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Task Shifting of HIV Screening in Sex Worker Communities

In a small office on a busy road in north-western Bangalore, health workers from Swathi Mahila Sangha (SMS) congregate to participate in a monthly training session. SMS is a community organisation for women in sex work (WISW) focused on providing community members with improved access to critical resources and services. In order to promote HIV treatment and prevention, SMS is implementing the MITHR programme, a community-led model for providing on-site HIV screening and counselling services to high-risk groups. The MITHR programme technology is minimally invasive and provides results within 20 minutes, which makes it a valuable tool to use in the field where 90% of HIV screenings in the programme take place.

 

A young woman arrives at the office escorting a friend she brought in for screening. The young woman’s name is Lakshmi* and she has been a member of SMS for a year and a half, during which time she became a strong advocate of HIV screening in her community. She describes how she used to have a strong fear of HIV screening because of the implications of testing positive. Lakshmi refused screening the first two times it was offered, and agreed the third time once she had become comfortable with SMS and was encouraged by her friend. She has now successfully convinced six of her friends to join SMS and undergo HIV screening.  In the WISW community, community linkages such as these play an important role as many women are convinced to undergo screening because they have been persuaded by fellow community members. In this vein, SMS decided to undergo the process of task shifting HIV screening to members of the WISW community.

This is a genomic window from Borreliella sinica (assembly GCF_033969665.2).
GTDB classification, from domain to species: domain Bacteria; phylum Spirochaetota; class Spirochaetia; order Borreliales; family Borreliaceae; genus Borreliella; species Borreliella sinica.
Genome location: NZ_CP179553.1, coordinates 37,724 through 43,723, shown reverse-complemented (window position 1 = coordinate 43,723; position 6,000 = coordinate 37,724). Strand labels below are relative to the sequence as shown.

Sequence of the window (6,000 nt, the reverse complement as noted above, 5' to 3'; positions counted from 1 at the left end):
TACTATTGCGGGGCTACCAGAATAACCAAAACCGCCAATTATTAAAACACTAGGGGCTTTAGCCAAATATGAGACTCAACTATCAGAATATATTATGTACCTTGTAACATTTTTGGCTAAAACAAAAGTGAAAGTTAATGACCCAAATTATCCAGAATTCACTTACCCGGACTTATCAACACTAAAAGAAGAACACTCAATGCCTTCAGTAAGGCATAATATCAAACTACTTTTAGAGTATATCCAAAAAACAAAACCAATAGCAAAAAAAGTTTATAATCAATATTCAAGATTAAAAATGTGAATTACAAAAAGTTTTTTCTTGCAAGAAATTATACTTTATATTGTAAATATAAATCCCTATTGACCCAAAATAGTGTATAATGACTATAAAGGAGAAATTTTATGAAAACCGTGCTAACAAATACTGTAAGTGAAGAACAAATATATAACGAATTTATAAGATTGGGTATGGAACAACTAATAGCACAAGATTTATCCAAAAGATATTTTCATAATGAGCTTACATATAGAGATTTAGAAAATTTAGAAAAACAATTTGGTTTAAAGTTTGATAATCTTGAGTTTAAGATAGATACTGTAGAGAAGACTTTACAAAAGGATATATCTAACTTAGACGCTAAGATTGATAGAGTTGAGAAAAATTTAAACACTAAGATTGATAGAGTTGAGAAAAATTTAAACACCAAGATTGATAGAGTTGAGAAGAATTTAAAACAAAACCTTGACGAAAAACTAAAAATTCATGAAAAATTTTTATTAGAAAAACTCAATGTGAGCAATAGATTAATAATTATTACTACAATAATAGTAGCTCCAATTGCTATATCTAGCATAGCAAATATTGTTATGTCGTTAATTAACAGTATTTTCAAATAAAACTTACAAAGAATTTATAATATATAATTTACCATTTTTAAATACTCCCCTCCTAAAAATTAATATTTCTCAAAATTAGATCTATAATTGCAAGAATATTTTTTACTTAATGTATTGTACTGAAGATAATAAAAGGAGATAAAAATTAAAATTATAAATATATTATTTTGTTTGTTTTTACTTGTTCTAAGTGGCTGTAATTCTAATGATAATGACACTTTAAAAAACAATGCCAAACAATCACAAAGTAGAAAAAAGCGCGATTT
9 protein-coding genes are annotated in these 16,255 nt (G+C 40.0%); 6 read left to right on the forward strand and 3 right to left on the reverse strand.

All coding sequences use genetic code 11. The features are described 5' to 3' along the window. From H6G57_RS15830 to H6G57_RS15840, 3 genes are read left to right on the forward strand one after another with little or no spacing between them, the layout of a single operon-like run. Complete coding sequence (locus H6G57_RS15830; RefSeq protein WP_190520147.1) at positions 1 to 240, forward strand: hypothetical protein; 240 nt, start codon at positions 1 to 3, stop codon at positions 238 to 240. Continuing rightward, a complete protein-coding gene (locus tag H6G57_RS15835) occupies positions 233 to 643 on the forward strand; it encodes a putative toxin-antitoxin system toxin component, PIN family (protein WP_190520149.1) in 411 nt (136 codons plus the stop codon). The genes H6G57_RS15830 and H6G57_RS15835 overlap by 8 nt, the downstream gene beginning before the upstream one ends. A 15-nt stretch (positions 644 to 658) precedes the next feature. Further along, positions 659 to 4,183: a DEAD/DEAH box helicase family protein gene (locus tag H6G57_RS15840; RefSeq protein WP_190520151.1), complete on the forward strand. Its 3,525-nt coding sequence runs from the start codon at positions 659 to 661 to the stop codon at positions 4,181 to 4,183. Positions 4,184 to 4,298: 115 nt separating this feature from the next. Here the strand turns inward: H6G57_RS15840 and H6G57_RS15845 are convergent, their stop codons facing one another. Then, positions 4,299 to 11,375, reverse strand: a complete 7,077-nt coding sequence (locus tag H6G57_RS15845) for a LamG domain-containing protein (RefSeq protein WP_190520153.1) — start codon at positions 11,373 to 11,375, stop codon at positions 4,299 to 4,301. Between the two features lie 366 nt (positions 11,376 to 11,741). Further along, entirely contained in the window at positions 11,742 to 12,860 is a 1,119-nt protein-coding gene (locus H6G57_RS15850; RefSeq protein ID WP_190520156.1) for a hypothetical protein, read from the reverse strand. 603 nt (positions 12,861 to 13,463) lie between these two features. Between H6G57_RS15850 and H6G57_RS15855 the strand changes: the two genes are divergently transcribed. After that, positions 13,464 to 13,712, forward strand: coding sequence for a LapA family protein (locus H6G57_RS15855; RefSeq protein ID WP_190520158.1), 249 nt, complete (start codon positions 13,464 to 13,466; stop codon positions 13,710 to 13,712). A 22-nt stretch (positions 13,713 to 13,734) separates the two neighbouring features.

Task shifting is defined by the World Health Organization (WHO) as “a process of delegation whereby tasks are moved from highly specialized to less specialized health workers.” In recent years, task shifting has been viewed as a cost-effective solution to the common shortages of qualified medical personnel in many developing countries. The WHO and other thought leaders in public health have officially recommended the process as one that has the potential to catalyse results in the field of community health. A main benefit of this method, in addition to the cost-saving gains, is that community workers are often more in touch with the communities they serve than medical professionals at nearby health facilities, which makes them better positioned to deliver services. At SMS, the HIV screening has traditionally been conducted by professional counsellors. Now, however, the organisation is working to task shift that role to members of the WISW community who will carry out the screenings instead.